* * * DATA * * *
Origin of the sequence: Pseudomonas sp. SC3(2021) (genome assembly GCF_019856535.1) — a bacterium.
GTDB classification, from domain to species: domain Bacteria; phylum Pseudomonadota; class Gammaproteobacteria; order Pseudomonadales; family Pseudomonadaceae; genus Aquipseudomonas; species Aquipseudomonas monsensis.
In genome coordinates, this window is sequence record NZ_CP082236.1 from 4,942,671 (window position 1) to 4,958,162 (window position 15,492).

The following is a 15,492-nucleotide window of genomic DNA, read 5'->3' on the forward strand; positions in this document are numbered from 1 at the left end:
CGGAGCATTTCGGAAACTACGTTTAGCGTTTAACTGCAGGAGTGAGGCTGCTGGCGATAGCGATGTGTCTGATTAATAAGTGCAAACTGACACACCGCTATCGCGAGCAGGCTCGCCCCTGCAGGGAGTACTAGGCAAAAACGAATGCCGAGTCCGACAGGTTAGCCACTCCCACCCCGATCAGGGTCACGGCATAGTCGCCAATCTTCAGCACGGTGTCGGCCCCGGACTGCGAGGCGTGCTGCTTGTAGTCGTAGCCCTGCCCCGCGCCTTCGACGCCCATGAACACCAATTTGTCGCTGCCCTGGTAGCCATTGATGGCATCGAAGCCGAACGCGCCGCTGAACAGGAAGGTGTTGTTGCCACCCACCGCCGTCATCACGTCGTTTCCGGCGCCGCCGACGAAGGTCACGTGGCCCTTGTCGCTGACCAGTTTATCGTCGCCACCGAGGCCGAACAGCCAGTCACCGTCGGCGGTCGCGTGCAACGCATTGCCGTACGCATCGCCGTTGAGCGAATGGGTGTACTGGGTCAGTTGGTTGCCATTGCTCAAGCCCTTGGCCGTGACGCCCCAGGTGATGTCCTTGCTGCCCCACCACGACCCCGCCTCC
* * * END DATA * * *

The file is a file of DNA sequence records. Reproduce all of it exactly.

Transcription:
Origin of the sequence: Pseudomonas sp. SC3(2021) (genome assembly GCF_019856535.1) — a bacterium.
GTDB classification, from domain to species: domain Bacteria; phylum Pseudomonadota; class Gammaproteobacteria; order Pseudomonadales; family Pseudomonadaceae; genus Aquipseudomonas; species Aquipseudomonas monsensis.
In genome coordinates, this window is sequence record NZ_CP082236.1 from 4,942,671 (window position 1) to 4,958,162 (window position 15,492).

The following is a 15,492-nucleotide window of genomic DNA, read 5'->3' on the forward strand; positions in this document are numbered from 1 at the left end:
CGGAGCATTTCGGAAACTACGTTTAGCGTTTAACTGCAGGAGTGAGGCTGCTGGCGATAGCGATGTGTCTGATTAATAAGTGCAAACTGACACACCGCTATCGCGAGCAGGCTCGCCCCTGCAGGGAGTACTAGGCAAAAACGAATGCCGAGTCCGACAGGTTAGCCACTCCCACCCCGATCAGGGTCACGGCATAGTCGCCAATCTTCAGCACGGTGTCGGCCCCGGACTGCGAGGCGTGCTGCTTGTAGTCGTAGCCCTGCCCCGCGCCTTCGACGCCCATGAACACCAATTTGTCGCTGCCCTGGTAGCCATTGATGGCATCGAAGCCGAACGCGCCGCTGAACAGGAAGGTGTTGTTGCCACCCACCGCCGTCATCACGTCGTTTCCGGCGCCGCCGACGAAGGTCACGTGGCCCTTGTCGCTGACCAGTTTATCGTCGCCACCGAGGCCGAACAGCCAGTCACCGTCGGCGGTCGCGTGCAACGCATTGCCGTACGCATCGCCGTTGAGCGAATGGGTGTACTGGGTCAGTTGGTTGCCATTGCTCAAGCCCTTGGCCGTGACGCCCCAGGTGATGTCCTTGCTGCCCCACCACGACCCCGCCTCC